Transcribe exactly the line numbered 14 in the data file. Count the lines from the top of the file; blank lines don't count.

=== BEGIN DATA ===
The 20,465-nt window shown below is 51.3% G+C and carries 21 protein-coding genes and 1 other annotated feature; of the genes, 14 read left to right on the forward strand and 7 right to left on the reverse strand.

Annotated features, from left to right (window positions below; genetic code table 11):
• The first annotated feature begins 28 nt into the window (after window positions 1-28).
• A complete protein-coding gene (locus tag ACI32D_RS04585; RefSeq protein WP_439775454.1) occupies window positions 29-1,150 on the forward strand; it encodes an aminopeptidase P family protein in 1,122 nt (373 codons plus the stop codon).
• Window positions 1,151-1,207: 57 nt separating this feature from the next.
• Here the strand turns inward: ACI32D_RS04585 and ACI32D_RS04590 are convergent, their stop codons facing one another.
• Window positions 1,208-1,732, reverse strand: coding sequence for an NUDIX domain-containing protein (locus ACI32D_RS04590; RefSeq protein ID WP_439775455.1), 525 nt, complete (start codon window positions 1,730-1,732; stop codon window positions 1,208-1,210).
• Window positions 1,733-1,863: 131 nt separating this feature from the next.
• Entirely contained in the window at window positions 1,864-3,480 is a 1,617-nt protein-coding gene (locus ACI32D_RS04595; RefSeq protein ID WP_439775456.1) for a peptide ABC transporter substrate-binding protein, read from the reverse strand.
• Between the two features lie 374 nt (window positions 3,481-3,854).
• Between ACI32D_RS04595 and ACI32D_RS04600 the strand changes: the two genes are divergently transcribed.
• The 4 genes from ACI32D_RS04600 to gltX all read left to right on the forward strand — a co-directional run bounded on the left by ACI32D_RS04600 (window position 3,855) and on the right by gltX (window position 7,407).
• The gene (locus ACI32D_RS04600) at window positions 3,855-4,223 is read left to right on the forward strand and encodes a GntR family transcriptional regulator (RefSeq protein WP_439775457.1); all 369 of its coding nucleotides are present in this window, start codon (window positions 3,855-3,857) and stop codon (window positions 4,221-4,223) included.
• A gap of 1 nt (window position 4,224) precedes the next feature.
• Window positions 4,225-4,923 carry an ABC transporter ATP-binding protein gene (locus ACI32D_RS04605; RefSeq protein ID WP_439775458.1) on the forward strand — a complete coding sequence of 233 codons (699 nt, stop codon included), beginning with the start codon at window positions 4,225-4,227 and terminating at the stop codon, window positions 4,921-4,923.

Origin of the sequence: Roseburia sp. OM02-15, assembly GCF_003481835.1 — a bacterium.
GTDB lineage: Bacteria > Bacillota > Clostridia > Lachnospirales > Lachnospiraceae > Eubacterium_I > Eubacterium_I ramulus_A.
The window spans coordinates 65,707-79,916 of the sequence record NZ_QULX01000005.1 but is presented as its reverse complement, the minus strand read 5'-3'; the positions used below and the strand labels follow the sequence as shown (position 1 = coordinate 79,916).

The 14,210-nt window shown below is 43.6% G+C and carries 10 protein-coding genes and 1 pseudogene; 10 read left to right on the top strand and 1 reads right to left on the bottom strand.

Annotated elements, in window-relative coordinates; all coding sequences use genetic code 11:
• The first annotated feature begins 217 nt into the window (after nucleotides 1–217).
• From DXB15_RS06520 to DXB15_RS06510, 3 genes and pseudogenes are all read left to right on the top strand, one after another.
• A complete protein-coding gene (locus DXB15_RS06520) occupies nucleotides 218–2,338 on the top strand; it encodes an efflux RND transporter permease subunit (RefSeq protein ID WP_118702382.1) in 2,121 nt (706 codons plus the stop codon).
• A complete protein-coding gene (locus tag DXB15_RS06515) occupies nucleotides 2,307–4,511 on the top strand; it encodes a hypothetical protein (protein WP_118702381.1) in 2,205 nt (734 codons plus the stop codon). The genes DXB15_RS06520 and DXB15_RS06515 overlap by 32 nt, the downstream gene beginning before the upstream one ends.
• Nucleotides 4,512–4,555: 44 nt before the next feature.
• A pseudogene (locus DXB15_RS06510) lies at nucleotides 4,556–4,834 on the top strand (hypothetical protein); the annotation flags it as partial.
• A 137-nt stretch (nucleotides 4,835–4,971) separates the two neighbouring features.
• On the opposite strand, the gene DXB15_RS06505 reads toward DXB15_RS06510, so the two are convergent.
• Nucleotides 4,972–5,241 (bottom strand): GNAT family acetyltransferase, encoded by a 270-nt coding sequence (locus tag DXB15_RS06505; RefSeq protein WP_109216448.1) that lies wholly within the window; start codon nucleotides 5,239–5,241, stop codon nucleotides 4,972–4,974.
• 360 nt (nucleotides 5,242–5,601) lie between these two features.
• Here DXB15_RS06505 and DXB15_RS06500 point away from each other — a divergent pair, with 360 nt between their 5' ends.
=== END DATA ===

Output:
• A gap of 1 nt (window position 4,224) precedes the next feature.